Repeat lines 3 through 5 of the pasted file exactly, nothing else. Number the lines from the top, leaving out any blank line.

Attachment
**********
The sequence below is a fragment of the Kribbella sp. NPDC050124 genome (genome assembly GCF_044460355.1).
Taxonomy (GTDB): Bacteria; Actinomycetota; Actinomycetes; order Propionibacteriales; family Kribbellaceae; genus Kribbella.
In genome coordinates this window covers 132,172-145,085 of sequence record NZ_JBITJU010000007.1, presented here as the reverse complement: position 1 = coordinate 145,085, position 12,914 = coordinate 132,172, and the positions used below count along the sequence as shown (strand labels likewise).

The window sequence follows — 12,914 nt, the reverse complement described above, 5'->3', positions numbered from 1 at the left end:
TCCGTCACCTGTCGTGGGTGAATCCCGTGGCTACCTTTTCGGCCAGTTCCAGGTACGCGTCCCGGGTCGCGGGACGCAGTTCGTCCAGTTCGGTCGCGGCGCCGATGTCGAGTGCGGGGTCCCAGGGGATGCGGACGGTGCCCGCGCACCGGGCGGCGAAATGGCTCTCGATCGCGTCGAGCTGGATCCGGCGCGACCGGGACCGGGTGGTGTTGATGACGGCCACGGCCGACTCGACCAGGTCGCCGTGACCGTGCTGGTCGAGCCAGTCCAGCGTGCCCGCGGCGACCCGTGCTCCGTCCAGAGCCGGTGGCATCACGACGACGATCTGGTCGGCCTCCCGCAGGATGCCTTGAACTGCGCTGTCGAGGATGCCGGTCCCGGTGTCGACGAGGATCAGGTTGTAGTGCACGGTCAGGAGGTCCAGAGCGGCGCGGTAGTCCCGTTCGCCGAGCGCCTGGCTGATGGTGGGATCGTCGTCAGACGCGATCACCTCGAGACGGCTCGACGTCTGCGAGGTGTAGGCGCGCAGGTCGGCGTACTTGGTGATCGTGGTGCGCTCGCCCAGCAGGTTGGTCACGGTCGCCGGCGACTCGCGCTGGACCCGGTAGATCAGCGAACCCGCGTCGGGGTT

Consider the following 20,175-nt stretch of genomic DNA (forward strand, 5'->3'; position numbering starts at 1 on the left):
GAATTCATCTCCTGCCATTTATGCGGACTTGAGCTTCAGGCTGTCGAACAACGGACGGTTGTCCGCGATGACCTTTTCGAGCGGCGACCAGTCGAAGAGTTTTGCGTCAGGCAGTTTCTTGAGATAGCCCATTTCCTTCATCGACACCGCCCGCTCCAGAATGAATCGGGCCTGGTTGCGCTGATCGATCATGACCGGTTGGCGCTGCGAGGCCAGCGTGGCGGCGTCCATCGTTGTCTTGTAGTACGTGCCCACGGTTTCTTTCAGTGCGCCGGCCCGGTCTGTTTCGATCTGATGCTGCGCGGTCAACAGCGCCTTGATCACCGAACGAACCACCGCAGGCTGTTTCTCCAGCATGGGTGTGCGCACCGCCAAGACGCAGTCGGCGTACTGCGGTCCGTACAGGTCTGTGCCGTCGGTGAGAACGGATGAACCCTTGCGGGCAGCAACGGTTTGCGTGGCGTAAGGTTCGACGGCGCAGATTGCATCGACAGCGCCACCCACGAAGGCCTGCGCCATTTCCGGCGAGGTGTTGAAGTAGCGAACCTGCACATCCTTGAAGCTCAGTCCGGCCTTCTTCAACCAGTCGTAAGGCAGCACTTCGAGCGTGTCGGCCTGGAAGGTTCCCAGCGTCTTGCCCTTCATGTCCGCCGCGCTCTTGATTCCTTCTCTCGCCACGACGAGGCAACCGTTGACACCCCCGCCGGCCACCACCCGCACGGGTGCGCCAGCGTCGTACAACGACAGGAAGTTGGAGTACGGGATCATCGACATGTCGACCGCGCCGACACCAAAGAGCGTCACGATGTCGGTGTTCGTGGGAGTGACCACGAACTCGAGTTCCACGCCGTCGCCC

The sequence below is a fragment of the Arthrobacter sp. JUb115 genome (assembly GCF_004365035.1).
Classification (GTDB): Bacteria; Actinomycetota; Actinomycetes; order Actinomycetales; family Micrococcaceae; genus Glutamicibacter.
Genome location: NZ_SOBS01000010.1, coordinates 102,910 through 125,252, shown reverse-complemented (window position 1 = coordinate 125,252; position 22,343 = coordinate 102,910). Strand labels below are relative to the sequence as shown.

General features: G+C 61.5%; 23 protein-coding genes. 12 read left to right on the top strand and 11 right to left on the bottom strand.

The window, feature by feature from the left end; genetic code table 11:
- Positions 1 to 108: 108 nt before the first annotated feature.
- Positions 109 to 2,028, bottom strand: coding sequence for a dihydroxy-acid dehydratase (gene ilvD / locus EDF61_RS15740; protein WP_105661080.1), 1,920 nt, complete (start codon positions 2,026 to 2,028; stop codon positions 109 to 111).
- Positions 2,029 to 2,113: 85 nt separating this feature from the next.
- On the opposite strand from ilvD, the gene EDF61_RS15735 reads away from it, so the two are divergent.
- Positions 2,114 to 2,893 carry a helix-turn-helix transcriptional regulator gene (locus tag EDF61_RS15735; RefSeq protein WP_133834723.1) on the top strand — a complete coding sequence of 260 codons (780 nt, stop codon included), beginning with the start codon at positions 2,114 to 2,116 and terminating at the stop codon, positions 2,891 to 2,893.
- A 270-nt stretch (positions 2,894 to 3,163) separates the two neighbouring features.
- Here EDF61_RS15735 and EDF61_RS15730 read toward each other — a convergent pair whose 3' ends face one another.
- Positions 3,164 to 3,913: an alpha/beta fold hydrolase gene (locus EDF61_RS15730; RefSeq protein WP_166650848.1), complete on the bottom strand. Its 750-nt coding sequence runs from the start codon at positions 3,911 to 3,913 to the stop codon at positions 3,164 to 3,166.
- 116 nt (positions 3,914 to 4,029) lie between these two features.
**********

In genome coordinates this window covers 132,172-145,085 of sequence record NZ_JBITJU010000007.1, presented here as the reverse complement: position 1 = coordinate 145,085, position 12,914 = coordinate 132,172, and the positions used below count along the sequence as shown (strand labels likewise).

The window sequence follows — 12,914 nt, the reverse complement described above, 5'->3', positions numbered from 1 at the left end:
TCCGTCACCTGTCGTGGGTGAATCCCGTGGCTACCTTTTCGGCCAGTTCCAGGTACGCGTCCCGGGTCGCGGGACGCAGTTCGTCCAGTTCGGTCGCGGCGCCGATGTCGAGTGCGGGGTCCCAGGGGATGCGGACGGTGCCCGCGCACCGGGCGGCGAAATGGCTCTCGATCGCGTCGAGCTGGATCCGGCGCGACCGGGACCGGGTGGTGTTGATGACGGCCACGGCCGACTCGACCAGGTCGCCGTGACCGTGCTGGTCGAGCCAGTCCAGCGTGCCCGCGGCGACCCGTGCTCCGTCCAGAGCCGGTGGCATCACGACGACGATCTGGTCGGCCTCCCGCAGGATGCCTTGAACTGCGCTGTCGAGGATGCCGGTCCCGGTGTCGACGAGGATCAGGTTGTAGTGCACGGTCAGGAGGTCCAGAGCGGCGCGGTAGTCCCGTTCGCCGAGCGCCTGGCTGATGGTGGGATCGTCGTCAGACGCGATCACCTCGAGACGGCTCGACGTCTGCGAGGTGTAGGCGCGCAGGTCGGCGTACTTGGTGATCGTGGTGCGCTCGCCCAGCAGGTTGGTCACGGTCGCCGGCGACTCGCGCTGGACCCGGTAGATCAGCGAACCCGCGTCGGGGTT